The new Foreign Secretary has said that the "balance has shifted" towards a no-deal Brexit, but insisted "there's a deal to be done if the EU shows the flexibility we've shown".
Dominic Raab told ITV News that so far in the negotiations, the EU has been "pretty stubborn" and maintained an "intransigent position".
The former Tory leadership candidates comments came as the Government continues to ramp up its no-deal Brexit preparations.
"If the EU continue to stick to their position that there cannot be any change to the Withdrawal Agreement then I think the balance has shifted, we will end up leaving on WTO terms," Mr Raab said.
"But there is a deal to be done if the EU show the pragmatism and flexibility that we've shown.
"We'd like a good deal but in any event we must put an end to this paralysing uncertainty and we will leave at the end of October."
When pressed by ITV News Political Correspondent Daniel Hewitt about what "flexibility" the UK Government has shown, Mr Raab instead said it had gone back to the EU over the issue of the "undemocratic backstop" and was "willing to keep talking to them and extend the arm of friendship".
The former Brexit secretary added there had been "plenty of room for pragmatism", and the UK was "not throwing away everything" as "there are bits of the Withdrawal Agreement that are serviceable, like citizens' rights".
Mr Raab's comments came as no-deal preparations were being stepped up by the Government as Boris Johnson makes his first visit to Scotland as Prime Minister.
On Sunday, Mr Johnson set up a network of top-level committees to try to ensure that Brexit takes place by the deadline of October 31.
Mr Johnson will use his visit to Scotland to announce a £300 million funding pot for communities in Scotland, Wales and Northern Ireland.
Speaking ahead of his visit to a military base, Mr Johnson called for a renewal of “the ties that bind our United Kingdom”.
“Our Union is the most successful political and economic union in history.
“We are a global brand and together we are safer, stronger and more prosperous,” he said.
However, in an interview with BBC Breakfast, Scottish Finance Secretary Derek Mackay was sceptical ahead of Mr Johnson’s visit.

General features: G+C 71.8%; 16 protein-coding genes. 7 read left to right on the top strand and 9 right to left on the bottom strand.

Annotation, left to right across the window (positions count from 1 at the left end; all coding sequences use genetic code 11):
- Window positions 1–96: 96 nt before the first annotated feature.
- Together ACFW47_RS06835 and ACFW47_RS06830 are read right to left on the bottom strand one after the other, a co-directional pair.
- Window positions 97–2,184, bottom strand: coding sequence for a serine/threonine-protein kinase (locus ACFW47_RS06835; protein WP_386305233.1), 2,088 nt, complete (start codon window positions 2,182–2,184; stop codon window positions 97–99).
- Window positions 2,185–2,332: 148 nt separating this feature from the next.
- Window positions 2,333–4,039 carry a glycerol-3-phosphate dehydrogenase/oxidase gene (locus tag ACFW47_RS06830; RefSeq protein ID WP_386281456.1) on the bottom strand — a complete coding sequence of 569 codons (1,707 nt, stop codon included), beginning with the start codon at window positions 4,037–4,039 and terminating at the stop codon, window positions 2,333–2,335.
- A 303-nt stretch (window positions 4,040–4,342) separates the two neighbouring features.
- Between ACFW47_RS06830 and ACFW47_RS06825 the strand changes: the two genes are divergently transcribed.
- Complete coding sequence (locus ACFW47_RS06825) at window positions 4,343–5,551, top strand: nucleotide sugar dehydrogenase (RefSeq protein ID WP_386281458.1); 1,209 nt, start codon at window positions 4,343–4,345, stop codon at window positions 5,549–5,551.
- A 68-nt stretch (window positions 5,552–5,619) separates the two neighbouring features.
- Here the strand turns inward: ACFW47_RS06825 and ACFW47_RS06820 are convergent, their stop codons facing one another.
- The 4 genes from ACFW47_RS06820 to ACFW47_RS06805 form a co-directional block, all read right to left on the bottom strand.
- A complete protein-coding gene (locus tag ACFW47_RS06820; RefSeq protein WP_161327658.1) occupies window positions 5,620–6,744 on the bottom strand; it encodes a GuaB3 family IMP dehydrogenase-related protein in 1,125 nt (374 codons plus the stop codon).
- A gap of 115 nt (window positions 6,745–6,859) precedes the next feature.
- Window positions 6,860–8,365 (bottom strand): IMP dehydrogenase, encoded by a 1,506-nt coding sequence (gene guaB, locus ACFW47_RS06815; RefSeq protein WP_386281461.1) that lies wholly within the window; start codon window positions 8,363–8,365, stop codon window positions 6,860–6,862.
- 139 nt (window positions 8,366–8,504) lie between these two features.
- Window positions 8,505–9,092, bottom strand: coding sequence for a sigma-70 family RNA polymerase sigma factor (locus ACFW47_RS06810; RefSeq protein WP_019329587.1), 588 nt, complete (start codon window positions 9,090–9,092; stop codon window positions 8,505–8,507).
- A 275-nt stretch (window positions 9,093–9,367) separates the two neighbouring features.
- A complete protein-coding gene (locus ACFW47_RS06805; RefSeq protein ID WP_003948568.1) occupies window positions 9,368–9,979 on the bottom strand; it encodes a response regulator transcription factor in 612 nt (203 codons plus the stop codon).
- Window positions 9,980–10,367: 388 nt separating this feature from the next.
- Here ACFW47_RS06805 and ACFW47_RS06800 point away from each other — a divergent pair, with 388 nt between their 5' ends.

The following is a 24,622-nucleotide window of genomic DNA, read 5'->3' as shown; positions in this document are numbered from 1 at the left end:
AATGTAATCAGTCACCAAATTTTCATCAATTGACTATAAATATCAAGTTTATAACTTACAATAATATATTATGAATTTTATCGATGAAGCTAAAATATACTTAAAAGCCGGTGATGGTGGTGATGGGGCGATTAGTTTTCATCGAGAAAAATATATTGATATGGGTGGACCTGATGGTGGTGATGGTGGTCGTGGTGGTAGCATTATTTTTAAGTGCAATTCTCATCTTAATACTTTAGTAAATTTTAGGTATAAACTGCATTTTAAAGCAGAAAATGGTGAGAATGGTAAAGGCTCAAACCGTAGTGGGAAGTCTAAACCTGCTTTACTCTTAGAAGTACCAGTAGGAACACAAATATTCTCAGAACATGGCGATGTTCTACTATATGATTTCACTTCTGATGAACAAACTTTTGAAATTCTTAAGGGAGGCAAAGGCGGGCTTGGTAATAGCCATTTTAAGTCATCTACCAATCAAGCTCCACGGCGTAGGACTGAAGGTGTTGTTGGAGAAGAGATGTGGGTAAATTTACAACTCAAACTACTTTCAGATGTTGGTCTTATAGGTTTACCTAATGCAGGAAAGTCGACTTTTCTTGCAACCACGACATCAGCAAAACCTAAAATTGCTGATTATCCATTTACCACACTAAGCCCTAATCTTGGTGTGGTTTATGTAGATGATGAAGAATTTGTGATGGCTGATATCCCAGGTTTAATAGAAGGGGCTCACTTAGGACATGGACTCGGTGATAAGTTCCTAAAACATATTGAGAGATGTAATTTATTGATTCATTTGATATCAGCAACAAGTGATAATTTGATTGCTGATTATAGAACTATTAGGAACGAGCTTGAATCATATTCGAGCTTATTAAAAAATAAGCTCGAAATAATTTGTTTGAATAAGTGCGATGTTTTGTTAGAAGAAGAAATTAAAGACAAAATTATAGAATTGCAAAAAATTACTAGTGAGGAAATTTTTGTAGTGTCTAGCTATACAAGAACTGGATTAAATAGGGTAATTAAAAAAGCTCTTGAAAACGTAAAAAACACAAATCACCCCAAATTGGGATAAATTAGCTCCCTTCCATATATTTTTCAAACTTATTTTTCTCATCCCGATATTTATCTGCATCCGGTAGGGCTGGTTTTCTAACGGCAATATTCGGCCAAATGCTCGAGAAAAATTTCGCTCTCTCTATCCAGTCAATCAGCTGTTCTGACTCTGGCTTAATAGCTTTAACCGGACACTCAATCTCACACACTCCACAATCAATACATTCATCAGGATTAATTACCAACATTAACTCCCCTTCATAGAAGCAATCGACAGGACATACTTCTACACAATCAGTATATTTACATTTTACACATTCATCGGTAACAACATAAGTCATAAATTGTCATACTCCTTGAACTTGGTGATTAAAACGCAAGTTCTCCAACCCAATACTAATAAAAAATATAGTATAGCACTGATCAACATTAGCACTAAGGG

The SNP MSP said: “We feel that Boris Johnson is just the bluff and bluster and his premiership will just represent that, but with substantial and significant damage to the economy of the whole of the UK and Scotland.
“If we’re to have a serious conversation then he has to respect Scotland, how Scotland has voted, what our interests are, and respect what we’re saying and that is to avert Brexit, and particularly a no-deal Brexit.
“That’s the primary issue before us right now and it would do Boris Johnson as Prime Minister well to listen.
“Theresa May visited – it didn’t make much difference, she didn’t listen to the First Minister terribly much, and maybe Boris Johnson will be different but I don’t think so.”
Mr Johnson faces a tense encounter with Scottish Tory leader Ruth Davidson on Monday, however, after she announced that she would oppose a no-deal exit from the EU.
Mr Mackay added: “He’s even coming up to face a fight with his own party – it tells you how split that they really are.
“We have tried to compromise within the UK but even the announcements today are totally unimpressive.
“They are recycled and they’ll do nothing to shore up his position as he faces off the criticism even from the Scottish Conservatives.”
Meanwhile, the company that owns Vauxhall has said it will shut down its manufacturing plant at Ellesmere Port if Brexit makes the facility unprofitable.